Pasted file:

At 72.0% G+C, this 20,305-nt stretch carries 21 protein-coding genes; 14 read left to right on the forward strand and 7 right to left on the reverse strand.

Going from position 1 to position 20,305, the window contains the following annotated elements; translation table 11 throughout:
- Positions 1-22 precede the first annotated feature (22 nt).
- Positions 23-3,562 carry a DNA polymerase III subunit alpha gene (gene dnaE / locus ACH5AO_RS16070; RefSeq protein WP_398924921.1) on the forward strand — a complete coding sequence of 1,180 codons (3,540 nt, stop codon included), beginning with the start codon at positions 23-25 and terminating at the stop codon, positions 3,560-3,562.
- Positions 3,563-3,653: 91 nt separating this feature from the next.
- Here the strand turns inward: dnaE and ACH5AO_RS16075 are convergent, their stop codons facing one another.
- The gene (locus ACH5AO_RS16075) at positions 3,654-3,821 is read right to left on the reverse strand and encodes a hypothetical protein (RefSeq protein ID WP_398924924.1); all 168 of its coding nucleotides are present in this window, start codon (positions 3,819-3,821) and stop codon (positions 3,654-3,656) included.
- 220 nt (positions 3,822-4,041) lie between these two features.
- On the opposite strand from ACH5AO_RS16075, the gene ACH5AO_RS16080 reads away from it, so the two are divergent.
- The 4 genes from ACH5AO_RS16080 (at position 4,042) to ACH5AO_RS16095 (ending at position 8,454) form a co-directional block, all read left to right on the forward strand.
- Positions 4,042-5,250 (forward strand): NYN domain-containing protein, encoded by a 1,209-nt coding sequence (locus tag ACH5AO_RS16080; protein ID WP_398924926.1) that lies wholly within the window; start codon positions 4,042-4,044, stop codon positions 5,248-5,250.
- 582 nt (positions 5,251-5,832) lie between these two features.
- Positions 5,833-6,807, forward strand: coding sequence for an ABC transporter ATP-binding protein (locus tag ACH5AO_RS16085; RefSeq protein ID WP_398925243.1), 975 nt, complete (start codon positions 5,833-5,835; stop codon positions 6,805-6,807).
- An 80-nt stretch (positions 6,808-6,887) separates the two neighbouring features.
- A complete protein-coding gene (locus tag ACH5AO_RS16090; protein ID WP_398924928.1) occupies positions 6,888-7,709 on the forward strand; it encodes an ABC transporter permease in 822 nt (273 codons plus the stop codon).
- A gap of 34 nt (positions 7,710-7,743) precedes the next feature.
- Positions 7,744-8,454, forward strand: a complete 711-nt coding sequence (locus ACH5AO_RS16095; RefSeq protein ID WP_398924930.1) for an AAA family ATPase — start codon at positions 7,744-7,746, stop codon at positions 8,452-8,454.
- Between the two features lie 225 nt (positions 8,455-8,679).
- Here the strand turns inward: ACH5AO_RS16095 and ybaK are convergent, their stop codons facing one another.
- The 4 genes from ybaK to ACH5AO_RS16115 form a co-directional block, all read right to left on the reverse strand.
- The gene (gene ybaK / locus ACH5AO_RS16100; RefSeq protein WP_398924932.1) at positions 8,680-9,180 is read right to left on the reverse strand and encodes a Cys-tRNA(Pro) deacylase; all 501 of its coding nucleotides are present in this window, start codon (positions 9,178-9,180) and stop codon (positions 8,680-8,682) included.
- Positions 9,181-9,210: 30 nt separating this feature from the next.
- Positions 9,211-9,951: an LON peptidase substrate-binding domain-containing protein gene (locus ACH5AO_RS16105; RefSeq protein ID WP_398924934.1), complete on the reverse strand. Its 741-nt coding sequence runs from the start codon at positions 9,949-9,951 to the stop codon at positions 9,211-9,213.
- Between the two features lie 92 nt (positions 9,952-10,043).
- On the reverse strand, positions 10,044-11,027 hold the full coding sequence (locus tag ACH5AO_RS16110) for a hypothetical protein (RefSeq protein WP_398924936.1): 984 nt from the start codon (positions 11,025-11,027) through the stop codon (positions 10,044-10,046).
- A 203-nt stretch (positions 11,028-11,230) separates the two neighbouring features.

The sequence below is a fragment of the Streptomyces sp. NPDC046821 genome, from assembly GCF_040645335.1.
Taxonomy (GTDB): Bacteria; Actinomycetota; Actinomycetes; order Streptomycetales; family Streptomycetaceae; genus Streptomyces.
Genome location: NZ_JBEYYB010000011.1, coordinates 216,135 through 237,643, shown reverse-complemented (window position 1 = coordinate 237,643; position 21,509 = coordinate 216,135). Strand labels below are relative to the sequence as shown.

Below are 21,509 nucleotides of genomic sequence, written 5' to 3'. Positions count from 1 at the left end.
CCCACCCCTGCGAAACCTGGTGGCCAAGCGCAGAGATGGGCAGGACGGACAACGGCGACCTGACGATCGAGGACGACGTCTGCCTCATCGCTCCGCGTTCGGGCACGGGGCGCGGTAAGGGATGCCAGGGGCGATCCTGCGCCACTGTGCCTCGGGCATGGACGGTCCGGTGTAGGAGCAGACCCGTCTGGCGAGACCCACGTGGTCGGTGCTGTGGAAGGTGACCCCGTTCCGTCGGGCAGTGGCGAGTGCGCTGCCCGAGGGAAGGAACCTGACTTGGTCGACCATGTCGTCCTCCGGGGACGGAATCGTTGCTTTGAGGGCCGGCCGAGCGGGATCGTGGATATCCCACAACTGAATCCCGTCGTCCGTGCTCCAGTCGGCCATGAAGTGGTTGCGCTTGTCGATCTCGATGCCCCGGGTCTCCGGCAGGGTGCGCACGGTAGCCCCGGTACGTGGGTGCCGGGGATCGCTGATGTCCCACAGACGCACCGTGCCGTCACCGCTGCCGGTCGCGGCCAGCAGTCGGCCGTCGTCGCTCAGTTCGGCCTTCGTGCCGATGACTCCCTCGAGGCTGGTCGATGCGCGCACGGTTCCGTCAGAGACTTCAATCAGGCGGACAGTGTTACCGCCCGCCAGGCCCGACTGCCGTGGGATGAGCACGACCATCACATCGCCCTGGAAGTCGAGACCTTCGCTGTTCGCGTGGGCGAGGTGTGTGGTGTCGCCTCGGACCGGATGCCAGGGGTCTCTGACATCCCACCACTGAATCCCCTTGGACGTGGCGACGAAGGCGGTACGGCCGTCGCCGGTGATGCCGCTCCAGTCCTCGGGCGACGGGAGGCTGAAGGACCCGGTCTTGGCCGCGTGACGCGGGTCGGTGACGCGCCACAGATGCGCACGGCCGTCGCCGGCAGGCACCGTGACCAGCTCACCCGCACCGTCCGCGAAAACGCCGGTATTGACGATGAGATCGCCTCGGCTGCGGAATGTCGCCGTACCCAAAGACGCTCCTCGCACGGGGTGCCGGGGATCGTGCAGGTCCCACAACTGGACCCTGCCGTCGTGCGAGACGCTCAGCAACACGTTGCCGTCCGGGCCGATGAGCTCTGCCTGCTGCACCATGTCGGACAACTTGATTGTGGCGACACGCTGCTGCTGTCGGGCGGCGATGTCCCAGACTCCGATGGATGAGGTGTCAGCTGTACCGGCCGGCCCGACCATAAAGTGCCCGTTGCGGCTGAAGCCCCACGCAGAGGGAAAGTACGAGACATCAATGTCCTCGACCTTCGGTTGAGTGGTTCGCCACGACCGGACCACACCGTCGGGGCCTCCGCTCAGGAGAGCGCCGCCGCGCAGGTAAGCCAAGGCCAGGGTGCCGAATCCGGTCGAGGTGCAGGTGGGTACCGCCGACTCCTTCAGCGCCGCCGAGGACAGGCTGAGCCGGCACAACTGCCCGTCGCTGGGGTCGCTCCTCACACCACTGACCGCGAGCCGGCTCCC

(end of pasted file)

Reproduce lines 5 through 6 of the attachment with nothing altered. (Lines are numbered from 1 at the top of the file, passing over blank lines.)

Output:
- Positions 3,563-3,653: 91 nt separating this feature from the next.
- Here the strand turns inward: dnaE and ACH5AO_RS16075 are convergent, their stop codons facing one another.